Navigation Links
First evidence from humans on how alcohol may boost risk of cancer

PHILADELPHIA, Aug. 22, 2012 Almost 30 years after discovery of a link between alcohol consumption and certain forms of cancer, scientists are reporting the first evidence from research on people explaining how the popular beverage may be carcinogenic. The results, which have special implications for hundreds of millions of people of Asian descent, were reported here today at the 244th National Meeting & Exposition of the American Chemical Society.

Silvia Balbo, Ph.D., who led the study, explained that the human body breaks down, or metabolizes, the alcohol in beer, wine and hard liquor. One of the substances formed in that breakdown is acetaldehyde, a substance with a chemical backbone that resembles formaldehyde. Formaldehyde is a known human carcinogen. Scientists also have known from laboratory experiments that acetaldehyde can cause DNA damage, trigger chromosomal abnormalities in cell cultures and act as an animal carcinogen.

"We now have the first evidence from living human volunteers that acetaldehyde formed after alcohol consumption damages DNA dramatically," Balbo said. She is a research associate in the laboratory of Stephen Hecht, Ph.D., a noted authority on cancer prevention at the University of Minnesota. "Acetaldehyde attaches to DNA in humans ― to the genetic material that makes up genes - in a way that results in the formation of a 'DNA adduct.' It's acetaldehyde that latches onto DNA and interferes with DNA activity in a way linked to an increased risk of cancer."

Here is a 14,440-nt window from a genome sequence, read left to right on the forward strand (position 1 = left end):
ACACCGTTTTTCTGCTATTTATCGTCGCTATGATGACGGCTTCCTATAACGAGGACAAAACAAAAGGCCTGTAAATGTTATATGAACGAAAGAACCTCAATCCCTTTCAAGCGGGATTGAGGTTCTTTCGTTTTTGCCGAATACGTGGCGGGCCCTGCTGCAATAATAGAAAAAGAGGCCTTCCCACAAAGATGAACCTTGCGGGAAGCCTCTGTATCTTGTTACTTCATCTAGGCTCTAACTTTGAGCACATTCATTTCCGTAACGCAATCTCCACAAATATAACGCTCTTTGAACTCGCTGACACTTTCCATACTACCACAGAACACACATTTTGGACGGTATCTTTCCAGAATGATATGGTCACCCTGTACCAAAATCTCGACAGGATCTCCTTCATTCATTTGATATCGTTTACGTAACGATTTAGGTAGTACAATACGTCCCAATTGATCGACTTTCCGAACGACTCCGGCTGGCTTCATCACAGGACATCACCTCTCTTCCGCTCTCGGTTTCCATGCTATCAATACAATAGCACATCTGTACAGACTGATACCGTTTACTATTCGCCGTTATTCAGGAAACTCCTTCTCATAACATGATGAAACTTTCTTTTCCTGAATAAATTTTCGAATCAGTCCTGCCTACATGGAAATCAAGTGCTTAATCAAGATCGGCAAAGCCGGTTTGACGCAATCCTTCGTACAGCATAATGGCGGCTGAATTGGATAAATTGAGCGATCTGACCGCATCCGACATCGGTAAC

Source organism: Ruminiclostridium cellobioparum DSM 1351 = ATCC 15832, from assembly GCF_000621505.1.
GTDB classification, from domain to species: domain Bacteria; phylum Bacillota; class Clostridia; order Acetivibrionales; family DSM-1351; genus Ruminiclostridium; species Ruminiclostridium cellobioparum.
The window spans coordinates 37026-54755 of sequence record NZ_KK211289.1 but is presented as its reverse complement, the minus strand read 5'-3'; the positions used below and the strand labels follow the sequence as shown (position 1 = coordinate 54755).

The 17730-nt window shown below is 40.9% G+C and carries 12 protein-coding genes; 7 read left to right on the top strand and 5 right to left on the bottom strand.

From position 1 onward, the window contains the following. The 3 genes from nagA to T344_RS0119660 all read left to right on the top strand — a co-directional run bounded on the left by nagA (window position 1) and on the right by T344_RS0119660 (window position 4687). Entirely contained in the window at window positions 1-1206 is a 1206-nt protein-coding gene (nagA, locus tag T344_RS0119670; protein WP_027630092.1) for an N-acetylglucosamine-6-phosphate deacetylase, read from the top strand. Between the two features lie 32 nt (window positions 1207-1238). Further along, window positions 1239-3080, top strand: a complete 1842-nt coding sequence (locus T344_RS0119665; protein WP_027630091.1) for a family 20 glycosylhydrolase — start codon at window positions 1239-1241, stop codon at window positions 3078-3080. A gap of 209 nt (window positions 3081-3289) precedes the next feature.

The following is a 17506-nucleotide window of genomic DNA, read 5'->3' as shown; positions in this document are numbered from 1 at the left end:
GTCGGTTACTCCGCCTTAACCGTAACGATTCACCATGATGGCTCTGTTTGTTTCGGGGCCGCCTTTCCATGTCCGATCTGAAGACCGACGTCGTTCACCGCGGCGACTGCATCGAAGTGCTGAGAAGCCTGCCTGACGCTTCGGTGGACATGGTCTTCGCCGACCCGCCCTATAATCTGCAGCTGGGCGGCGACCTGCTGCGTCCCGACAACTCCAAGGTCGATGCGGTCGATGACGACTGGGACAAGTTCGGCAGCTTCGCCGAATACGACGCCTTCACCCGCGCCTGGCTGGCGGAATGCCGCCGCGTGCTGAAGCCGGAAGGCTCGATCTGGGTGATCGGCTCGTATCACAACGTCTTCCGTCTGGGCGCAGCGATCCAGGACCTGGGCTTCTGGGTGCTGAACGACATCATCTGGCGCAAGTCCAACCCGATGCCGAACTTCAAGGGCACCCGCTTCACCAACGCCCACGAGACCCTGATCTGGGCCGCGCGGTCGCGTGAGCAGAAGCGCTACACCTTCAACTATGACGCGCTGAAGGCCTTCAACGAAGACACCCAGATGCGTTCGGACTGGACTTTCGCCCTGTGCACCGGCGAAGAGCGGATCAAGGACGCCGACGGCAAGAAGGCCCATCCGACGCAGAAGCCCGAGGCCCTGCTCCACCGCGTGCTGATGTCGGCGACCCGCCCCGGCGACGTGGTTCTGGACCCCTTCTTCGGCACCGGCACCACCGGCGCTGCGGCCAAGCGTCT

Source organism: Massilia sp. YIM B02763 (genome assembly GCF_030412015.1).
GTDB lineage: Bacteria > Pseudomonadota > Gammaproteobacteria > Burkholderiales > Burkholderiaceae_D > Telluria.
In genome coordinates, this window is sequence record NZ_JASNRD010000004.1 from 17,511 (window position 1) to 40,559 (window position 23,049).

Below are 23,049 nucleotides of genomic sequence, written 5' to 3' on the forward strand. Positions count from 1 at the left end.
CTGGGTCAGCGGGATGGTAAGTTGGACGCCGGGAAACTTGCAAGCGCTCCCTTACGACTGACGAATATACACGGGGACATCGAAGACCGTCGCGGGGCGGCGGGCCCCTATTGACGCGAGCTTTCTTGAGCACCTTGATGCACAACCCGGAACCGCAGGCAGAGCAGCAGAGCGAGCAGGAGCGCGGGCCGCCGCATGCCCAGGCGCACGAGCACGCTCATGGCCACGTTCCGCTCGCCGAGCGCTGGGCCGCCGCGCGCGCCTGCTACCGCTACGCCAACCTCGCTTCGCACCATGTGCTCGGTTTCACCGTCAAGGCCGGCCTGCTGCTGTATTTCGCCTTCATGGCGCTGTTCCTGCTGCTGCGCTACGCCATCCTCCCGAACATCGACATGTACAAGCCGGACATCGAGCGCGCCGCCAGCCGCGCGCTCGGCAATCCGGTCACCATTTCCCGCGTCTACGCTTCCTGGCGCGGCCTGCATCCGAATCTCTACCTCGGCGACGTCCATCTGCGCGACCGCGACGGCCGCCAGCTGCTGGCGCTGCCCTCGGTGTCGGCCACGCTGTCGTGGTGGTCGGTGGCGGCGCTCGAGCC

Balbo pointed out that people have a highly effective natural repair mechanism for correcting the damage from DNA adducts. Most people thus are unlikely to develop cancer from social drinking, although alcohol is associated with a risk of other health problems and accidents. In addition, most people have an enzyme called alcohol dehydrogenase, which quickly converts acetaldehyde to acetate, a relatively harmless substance.

However, about 30 percent of people of Asian descent ― almost 1.6 billion people ― have a variant of the alcohol dehydrogenase gene and are unable to metabolize alcohol to acetate. That genetic variant results in an elevated risk of esophageal cancer from alcohol drinking. Native Americans and native Alaskans have a deficiency in the production of that same enzyme.

To test the hypothesis that acetaldehyde causes DNA adducts to form in humans, Balbo and colleagues gave 10 volunteers increasing doses of vodka (comparable to one, two and three drinks) once a week for three weeks. They found that levels of a key DNA adduct increased up to 100-fold in the subjects' oral cells within hours after each dose, then declined about 24 hours later. Adduct levels in blood cells also rose.

"These findings tell us that alcohol, a lifestyle carcinogen, is metabolized into acetaldehyde in the mouth, and acetaldehyde is forming DNA adducts, which are known major players in carcinogenesis," said Balbo.


Contact: Michael Bernstein
215-418-2056 (Philadelphia Press Center, Aug. 17-23)